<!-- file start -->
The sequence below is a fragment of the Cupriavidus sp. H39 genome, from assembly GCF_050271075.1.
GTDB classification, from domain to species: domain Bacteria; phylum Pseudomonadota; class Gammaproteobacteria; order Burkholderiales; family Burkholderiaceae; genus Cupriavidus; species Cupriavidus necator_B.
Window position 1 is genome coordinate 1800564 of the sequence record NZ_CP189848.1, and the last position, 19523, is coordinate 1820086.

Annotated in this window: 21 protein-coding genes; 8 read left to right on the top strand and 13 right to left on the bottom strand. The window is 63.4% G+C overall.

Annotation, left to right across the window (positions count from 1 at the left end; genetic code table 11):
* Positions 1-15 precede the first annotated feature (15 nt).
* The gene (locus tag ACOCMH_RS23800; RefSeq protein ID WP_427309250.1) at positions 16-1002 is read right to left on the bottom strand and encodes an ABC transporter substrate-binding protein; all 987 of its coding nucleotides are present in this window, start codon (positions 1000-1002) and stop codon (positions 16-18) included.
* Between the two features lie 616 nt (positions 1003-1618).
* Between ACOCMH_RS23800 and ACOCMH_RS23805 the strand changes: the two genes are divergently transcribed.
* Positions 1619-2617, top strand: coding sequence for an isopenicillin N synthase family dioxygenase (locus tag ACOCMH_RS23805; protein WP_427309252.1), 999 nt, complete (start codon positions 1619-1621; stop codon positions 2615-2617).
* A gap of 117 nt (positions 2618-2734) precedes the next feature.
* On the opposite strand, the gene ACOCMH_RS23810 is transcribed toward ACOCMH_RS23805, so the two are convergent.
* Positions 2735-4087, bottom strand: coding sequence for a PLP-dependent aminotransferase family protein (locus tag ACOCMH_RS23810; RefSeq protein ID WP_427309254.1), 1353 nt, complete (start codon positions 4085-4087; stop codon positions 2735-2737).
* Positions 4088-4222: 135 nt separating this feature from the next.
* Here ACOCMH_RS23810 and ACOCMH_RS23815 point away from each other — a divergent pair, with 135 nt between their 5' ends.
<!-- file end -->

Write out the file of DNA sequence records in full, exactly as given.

The sequence below is a fragment of the Cupriavidus sp. H39 genome, from assembly GCF_050271075.1.
GTDB classification, from domain to species: domain Bacteria; phylum Pseudomonadota; class Gammaproteobacteria; order Burkholderiales; family Burkholderiaceae; genus Cupriavidus; species Cupriavidus necator_B.
Window position 1 is genome coordinate 1800564 of the sequence record NZ_CP189848.1, and the last position, 19523, is coordinate 1820086.

Annotated in this window: 21 protein-coding genes; 8 read left to right on the top strand and 13 right to left on the bottom strand. The window is 63.4% G+C overall.

Annotation, left to right across the window (positions count from 1 at the left end; genetic code table 11):
* Positions 1-15 precede the first annotated feature (15 nt).
* The gene (locus tag ACOCMH_RS23800; RefSeq protein ID WP_427309250.1) at positions 16-1002 is read right to left on the bottom strand and encodes an ABC transporter substrate-binding protein; all 987 of its coding nucleotides are present in this window, start codon (positions 1000-1002) and stop codon (positions 16-18) included.
* Between the two features lie 616 nt (positions 1003-1618).
* Between ACOCMH_RS23800 and ACOCMH_RS23805 the strand changes: the two genes are divergently transcribed.
* Positions 1619-2617, top strand: coding sequence for an isopenicillin N synthase family dioxygenase (locus tag ACOCMH_RS23805; protein WP_427309252.1), 999 nt, complete (start codon positions 1619-1621; stop codon positions 2615-2617).
* A gap of 117 nt (positions 2618-2734) precedes the next feature.
* On the opposite strand, the gene ACOCMH_RS23810 is transcribed toward ACOCMH_RS23805, so the two are convergent.
* Positions 2735-4087, bottom strand: coding sequence for a PLP-dependent aminotransferase family protein (locus tag ACOCMH_RS23810; RefSeq protein ID WP_427309254.1), 1353 nt, complete (start codon positions 4085-4087; stop codon positions 2735-2737).
* Positions 4088-4222: 135 nt separating this feature from the next.
* Here ACOCMH_RS23810 and ACOCMH_RS23815 point away from each other — a divergent pair, with 135 nt between their 5' ends.